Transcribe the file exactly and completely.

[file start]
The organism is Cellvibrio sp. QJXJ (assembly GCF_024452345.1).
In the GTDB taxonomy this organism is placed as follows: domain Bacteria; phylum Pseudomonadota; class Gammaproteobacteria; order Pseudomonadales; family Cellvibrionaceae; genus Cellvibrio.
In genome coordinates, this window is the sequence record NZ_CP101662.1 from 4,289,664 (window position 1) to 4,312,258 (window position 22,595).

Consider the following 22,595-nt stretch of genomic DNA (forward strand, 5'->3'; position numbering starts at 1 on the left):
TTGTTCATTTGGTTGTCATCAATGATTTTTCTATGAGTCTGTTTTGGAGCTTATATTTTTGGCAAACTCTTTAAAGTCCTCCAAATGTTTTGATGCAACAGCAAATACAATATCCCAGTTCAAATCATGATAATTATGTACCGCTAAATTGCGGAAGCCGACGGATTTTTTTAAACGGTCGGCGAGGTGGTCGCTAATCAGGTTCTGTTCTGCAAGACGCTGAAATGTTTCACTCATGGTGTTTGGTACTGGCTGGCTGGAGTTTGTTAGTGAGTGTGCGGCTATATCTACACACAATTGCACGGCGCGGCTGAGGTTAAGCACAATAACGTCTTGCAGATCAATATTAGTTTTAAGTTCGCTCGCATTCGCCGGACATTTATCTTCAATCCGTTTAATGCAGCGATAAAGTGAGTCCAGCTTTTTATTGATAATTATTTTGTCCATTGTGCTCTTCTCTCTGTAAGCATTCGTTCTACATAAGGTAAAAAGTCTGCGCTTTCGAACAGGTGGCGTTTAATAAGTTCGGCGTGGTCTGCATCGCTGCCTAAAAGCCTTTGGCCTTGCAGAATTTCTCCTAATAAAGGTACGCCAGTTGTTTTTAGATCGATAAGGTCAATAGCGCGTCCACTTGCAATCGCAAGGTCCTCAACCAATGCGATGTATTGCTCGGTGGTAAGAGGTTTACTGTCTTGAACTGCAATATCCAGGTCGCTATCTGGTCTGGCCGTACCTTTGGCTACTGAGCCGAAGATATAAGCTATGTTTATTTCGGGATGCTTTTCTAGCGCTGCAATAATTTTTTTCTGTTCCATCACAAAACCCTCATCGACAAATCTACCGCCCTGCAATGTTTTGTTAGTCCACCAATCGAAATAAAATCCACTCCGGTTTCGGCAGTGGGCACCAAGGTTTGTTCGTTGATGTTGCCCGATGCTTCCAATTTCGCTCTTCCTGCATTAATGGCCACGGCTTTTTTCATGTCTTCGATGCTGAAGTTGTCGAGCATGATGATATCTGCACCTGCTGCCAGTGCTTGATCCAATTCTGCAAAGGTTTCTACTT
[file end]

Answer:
The organism is Cellvibrio sp. QJXJ (assembly GCF_024452345.1).
In the GTDB taxonomy this organism is placed as follows: domain Bacteria; phylum Pseudomonadota; class Gammaproteobacteria; order Pseudomonadales; family Cellvibrionaceae; genus Cellvibrio.
In genome coordinates, this window is the sequence record NZ_CP101662.1 from 4,289,664 (window position 1) to 4,312,258 (window position 22,595).

Consider the following 22,595-nt stretch of genomic DNA (forward strand, 5'->3'; position numbering starts at 1 on the left):
TTGTTCATTTGGTTGTCATCAATGATTTTTCTATGAGTCTGTTTTGGAGCTTATATTTTTGGCAAACTCTTTAAAGTCCTCCAAATGTTTTGATGCAACAGCAAATACAATATCCCAGTTCAAATCATGATAATTATGTACCGCTAAATTGCGGAAGCCGACGGATTTTTTTAAACGGTCGGCGAGGTGGTCGCTAATCAGGTTCTGTTCTGCAAGACGCTGAAATGTTTCACTCATGGTGTTTGGTACTGGCTGGCTGGAGTTTGTTAGTGAGTGTGCGGCTATATCTACACACAATTGCACGGCGCGGCTGAGGTTAAGCACAATAACGTCTTGCAGATCAATATTAGTTTTAAGTTCGCTCGCATTCGCCGGACATTTATCTTCAATCCGTTTAATGCAGCGATAAAGTGAGTCCAGCTTTTTATTGATAATTATTTTGTCCATTGTGCTCTTCTCTCTGTAAGCATTCGTTCTACATAAGGTAAAAAGTCTGCGCTTTCGAACAGGTGGCGTTTAATAAGTTCGGCGTGGTCTGCATCGCTGCCTAAAAGCCTTTGGCCTTGCAGAATTTCTCCTAATAAAGGTACGCCAGTTGTTTTTAGATCGATAAGGTCAATAGCGCGTCCACTTGCAATCGCAAGGTCCTCAACCAATGCGATGTATTGCTCGGTGGTAAGAGGTTTACTGTCTTGAACTGCAATATCCAGGTCGCTATCTGGTCTGGCCGTACCTTTGGCTACTGAGCCGAAGATATAAGCTATGTTTATTTCGGGATGCTTTTCTAGCGCTGCAATAATTTTTTTCTGTTCCATCACAAAACCCTCATCGACAAATCTACCGCCCTGCAATGTTTTGTTAGTCCACCAATCGAAATAAAATCCACTCCGGTTTCGGCAGTGGGCACCAAGGTTTGTTCGTTGATGTTGCCCGATGCTTCCAATTTCGCTCTTCCTGCATTAATGGCCACGGCTTTTTTCATGTCTTCGATGCTGAAGTTGTCGAGCATGATGATATCTGCACCTGCTGCCAGTGCTTGATCCAATTCTGCAAAGGTTTCTACTT